“I’ll give you 11 billion and make you a national teamer”… There’s a reason China’s soccer ‘stumbled’
The full story of a corruption scandal in Chinese soccer involving high-ranking officials and a former national coach has been revealed.
Money and gifts were exchanged, match results were manipulated, and large sums of money were spent on national team selections.
The Central Commission for Discipline Inspection, the National Inspection Commission, and CCTV recently produced and aired a four-part special documentary on fighting corruption titled “Continuous Efforts, In-depth Promotion,” according to the Hongxing Newspaper on Tuesday.
The last installment of the series, “Let’s Work Together to Fight Corruption,” exposed the details of several corruption cases in Chinese soccer.
The documentary features Du Zhaochai, former deputy director of the General Administration of Sport and party secretary of the Chinese Football Association, Chen Shiyuan, former president of the Chinese Football Association, and Li Tie, former head coach of the Chinese men’s national soccer team.
Corruption in Chinese soccer came to light in November 2022 when former national team coach Li Tie was investigated by authorities.
Li was a star in China’s last World Cup appearance, leading the team to the 2002 World Cup in South Korea.
The former player turned to coaching after retirement and was highly regarded for his success in managing two teams in the Chinese Professional League.
However, his success in the Super League was not without its share of controversy.
He joined Hebei Huaxia Xingfu in August 2015 and took over as head coach.
With nine games left in the season, Huaxia was in sixth place, but the club reportedly asked him to use his connections to buy out opponents after his arrival.
The Hua Xia Xingpu deal was an all-hands-on-deck deal that saw the club win a miraculous eight games in a row and earn promotion to the Super League.
Hua Xia Xingfu, which was acquired by real estate developer Xingfu, took a cue from Hengda’s investment in soccer to build brand awareness and was willing to engage in “black market” transactions to achieve good results in a short period of time.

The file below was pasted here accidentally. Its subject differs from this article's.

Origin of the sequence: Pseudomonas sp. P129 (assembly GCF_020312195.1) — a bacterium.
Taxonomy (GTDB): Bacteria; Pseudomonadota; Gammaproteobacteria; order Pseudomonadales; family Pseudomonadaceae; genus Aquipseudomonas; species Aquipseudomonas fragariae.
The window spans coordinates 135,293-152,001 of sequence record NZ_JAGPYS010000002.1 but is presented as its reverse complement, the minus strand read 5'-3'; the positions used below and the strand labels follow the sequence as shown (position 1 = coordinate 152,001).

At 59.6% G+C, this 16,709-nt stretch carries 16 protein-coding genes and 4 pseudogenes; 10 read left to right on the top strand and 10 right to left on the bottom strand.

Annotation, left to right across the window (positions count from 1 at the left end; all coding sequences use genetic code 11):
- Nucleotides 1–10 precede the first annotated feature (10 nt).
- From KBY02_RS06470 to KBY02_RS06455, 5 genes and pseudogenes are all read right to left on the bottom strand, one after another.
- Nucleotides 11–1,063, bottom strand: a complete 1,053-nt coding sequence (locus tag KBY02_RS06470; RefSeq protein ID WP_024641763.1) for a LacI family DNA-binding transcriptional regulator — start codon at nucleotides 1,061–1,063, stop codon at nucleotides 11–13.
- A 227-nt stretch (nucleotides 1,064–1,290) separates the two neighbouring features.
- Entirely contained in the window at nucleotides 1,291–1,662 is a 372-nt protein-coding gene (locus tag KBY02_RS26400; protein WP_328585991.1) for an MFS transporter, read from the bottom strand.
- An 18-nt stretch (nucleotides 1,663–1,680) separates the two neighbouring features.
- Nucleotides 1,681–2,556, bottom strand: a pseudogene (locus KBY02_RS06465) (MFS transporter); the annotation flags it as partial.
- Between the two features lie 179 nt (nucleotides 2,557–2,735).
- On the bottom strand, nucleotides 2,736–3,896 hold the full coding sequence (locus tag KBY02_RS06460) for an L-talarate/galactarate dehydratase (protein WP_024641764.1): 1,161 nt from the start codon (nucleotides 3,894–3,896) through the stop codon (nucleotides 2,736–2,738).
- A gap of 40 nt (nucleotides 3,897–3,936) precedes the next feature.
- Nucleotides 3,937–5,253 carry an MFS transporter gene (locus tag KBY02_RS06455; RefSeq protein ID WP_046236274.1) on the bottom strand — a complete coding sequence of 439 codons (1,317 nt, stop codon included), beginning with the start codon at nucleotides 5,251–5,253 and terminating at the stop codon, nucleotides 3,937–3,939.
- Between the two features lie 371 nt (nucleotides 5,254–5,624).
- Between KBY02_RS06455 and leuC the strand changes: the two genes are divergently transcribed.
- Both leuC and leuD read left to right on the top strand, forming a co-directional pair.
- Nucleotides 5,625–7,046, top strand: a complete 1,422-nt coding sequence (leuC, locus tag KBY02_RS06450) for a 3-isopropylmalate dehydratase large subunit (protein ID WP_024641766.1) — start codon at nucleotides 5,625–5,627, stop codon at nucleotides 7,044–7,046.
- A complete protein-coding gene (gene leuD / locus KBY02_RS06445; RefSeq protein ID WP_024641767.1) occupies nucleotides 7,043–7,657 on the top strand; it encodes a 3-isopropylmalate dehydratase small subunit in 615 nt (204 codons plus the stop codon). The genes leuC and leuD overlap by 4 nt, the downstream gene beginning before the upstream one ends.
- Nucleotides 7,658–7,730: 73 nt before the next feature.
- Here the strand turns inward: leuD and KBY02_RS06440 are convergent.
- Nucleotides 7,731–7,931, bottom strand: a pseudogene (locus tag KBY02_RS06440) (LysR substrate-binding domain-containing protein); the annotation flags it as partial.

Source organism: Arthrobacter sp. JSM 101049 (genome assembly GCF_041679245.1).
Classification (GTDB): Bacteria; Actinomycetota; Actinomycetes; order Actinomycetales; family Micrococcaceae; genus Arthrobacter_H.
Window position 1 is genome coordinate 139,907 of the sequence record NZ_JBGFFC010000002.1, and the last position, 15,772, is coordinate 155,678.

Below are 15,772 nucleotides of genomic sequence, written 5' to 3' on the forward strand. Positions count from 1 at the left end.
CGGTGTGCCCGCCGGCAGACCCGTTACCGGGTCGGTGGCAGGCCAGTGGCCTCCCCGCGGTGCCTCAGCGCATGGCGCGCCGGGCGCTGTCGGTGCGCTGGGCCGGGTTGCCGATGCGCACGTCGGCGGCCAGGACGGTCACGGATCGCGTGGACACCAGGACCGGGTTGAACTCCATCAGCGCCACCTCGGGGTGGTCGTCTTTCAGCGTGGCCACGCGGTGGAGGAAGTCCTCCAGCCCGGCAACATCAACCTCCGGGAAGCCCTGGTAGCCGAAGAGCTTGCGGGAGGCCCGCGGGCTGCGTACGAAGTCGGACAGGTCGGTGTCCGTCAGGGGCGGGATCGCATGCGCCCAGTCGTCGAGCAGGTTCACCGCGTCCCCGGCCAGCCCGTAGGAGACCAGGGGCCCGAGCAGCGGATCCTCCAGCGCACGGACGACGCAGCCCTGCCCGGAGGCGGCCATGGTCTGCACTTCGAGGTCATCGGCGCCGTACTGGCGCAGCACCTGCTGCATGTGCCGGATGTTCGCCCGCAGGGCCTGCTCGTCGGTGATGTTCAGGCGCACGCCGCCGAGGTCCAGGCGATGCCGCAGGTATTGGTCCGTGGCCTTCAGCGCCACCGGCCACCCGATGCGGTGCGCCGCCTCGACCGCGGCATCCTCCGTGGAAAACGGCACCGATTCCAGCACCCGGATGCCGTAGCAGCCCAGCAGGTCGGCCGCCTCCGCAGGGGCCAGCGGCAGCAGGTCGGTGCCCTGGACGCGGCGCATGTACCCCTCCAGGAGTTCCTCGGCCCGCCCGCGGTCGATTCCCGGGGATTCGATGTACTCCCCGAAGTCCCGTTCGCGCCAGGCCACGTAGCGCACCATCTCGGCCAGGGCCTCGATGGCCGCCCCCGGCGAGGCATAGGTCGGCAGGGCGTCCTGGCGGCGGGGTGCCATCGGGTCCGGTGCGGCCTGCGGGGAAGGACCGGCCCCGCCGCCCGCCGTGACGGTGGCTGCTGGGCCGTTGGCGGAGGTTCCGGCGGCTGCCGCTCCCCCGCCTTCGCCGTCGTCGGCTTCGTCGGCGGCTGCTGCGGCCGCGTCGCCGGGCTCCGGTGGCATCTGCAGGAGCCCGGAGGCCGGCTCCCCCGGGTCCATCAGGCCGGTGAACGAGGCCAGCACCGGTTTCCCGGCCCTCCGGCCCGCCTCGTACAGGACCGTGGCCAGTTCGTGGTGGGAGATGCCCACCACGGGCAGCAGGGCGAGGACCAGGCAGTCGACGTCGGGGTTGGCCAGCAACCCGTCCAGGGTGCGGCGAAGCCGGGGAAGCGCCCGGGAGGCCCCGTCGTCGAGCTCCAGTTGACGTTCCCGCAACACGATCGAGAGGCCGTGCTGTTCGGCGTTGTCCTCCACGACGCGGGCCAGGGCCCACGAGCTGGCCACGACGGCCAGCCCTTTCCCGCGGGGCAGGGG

The club spent a whopping 14 million yuan to buy off opposing players in its final match against Shenzhen Yuheng, which was supposed to be at least a draw.
The result was 2-0, a win for Huaxia Xingfu.
When Li Tie was hired as head coach of Wuhan Juejial, he became even more aggressive in his match-fixing efforts.
Wuhan Juezu also supported his match-fixing efforts, and the team advanced to the third round of the Super League.
It’s not just individual clubs that are involved in match-fixing, but also high-ranking figures in the soccer world.
There was a pervasive atmosphere that encouraged football associations to gain unfair advantage in the scheduling of professional matches and the assignment of referees. 안전토토사이트
“I didn’t crack down on that atmosphere because I was also paid by professional clubs,” recalled Chen Shiyuan, former president of the Chinese Football Association, “and if I did, it would be to my detriment.”
A case in point is the 300,000 yuan (about $55,000) each handed to Chen by local soccer association officials shortly after he was elected head of the association in August 2019.”
Football fans can tolerate Chinese football falling behind, but they can’t forgive corruption,” Chen said in tears on camera, “I want to deeply apologize to football fans, and if I could go back, I would never do this again.”
A higher authority, the General Administration of Sport, also played a role in turning a blind eye to corruption in soccer.
At the time, the General Administration of Sport alleged that match-fixing was occurring in the professional soccer league and ordered Du Zhaochai to investigate and deal with it, but Du dismissed it as “investigation and research.
The corruption in the soccer world is not limited to the professional leagues, but also the national team.
During his rise to the top of the professional league through match-fixing, former coach Litteh lobbied hard to become the head coach of the men’s national soccer team.
He asked his club, Juez, to lobby for him with the promise that he would be “rewarded” if he became coach.
The club gave 2 million yuan to former chairman Chen Shuyuan and 1 million yuan to Liu Yi, then secretary general of the Football Association.
After being appointed national team coach in 2020 with a 3 million yuan (about $550 million) kickback, Li Tei made another “deal” with the club that had become his “backer.”
Li Tei signed a contract with the club totaling about 60 million yuan (about $11 billion).
“When fans were hoping that Li would lead the national team to the World Cup, many already knew that such a miracle could not happen,” CCTV said.